From Ciara Lavelle’s article on Bitch Media:
“One major success of the Women’s Editorial Department was their digression from the typical advertising copy of the period—text that merely described what a product did without much embellishment. For example, an ad for Pond’s Vanishing Cream might explain its use (“Promotes firmness of skin texture”) alongside a drawing of the bottle. Resor’s team took a more psychological approach. “They connected the products in consumers’ minds with “a special kind of feminine allure, a hint of romance, social status, ideal beauty, or all of the above,” writes Denise H. Sutton, author of Globalizing Ideal Beauty, which traces the history and influence of the Women’s Editorial Department. It’s the same approach used today by car ads that feature attractive women.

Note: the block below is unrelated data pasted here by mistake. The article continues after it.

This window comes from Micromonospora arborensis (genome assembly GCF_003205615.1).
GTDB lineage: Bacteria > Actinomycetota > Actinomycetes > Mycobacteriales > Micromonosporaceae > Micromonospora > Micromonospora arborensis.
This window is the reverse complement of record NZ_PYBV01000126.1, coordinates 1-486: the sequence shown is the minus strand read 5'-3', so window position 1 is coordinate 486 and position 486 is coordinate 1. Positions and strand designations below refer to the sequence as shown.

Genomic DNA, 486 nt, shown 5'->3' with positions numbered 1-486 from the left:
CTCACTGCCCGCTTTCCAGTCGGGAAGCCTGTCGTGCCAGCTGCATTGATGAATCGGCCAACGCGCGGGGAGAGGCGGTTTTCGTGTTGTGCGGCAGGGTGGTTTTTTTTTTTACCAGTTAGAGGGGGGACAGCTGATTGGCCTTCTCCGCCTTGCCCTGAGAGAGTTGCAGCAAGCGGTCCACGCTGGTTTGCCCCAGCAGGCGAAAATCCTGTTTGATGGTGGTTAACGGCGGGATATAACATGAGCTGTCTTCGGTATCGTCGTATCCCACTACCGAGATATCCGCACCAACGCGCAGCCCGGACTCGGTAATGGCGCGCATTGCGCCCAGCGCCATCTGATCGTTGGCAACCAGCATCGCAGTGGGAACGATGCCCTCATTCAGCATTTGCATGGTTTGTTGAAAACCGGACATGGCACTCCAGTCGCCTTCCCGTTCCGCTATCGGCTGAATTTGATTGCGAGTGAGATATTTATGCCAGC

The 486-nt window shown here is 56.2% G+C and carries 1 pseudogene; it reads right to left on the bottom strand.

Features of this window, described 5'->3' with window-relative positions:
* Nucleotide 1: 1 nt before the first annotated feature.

The ads by Resor and her team also disregarded Victorian ideas of femininity. “A common theme [of advertising at the time] was the call to be a modern woman,” Sutton explains, noting that “most of the depictions of women during that time showed them as housewives.” Victorian morality discouraged women from traditionally male pursuits of sports, entertainment, or work outside the home—essentially anything that wasn’t cooking, cleaning, and child-rearing. The Women’s Editorial Department’s ads placed the ideal woman squarely outside that realm. An updated Pond’s Vanishing Cream ad showed a woman golfing with her sleeves rolled up. The copy reads, “The Out-of-Doors Girl can easily avoid the unpleasant effects of sun and wind on her delicate skin.” Other portrayals of women showed them playing tennis, riding bicycles, and attending upscale parties. Resor’s modern woman was no mere housewife.”
Helen Lansdowne Resor